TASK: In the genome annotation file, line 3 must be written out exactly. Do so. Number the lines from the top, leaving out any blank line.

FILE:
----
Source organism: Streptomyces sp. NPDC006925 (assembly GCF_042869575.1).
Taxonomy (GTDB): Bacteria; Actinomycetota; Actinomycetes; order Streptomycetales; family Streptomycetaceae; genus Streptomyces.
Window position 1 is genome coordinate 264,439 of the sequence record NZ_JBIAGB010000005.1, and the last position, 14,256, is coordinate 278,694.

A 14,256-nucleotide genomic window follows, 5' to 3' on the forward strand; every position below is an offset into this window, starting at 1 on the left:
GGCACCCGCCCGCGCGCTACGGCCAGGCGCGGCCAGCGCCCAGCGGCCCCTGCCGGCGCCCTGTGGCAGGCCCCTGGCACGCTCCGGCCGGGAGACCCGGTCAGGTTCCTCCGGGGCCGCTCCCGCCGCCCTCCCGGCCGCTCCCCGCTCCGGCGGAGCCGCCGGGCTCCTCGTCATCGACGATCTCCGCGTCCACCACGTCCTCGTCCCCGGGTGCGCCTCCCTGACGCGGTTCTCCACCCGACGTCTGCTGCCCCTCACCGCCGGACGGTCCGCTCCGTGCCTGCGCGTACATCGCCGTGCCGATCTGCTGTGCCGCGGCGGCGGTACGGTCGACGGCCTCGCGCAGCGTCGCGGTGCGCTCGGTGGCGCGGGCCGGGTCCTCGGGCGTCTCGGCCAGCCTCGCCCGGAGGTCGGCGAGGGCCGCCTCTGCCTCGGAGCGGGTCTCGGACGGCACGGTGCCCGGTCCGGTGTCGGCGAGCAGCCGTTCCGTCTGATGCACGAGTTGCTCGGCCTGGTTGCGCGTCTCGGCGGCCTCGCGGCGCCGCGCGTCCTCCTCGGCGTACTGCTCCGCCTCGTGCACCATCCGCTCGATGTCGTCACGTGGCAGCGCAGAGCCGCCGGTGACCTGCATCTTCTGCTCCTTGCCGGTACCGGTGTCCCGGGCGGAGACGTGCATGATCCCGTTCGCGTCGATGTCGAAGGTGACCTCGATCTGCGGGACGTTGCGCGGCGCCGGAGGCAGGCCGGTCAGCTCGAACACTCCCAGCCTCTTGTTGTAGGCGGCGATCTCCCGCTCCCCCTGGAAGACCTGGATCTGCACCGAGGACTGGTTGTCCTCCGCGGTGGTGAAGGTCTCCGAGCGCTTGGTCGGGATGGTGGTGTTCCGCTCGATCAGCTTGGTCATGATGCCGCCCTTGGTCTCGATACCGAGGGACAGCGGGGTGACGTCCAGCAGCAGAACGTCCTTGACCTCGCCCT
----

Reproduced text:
Window position 1 is genome coordinate 264,439 of the sequence record NZ_JBIAGB010000005.1, and the last position, 14,256, is coordinate 278,694.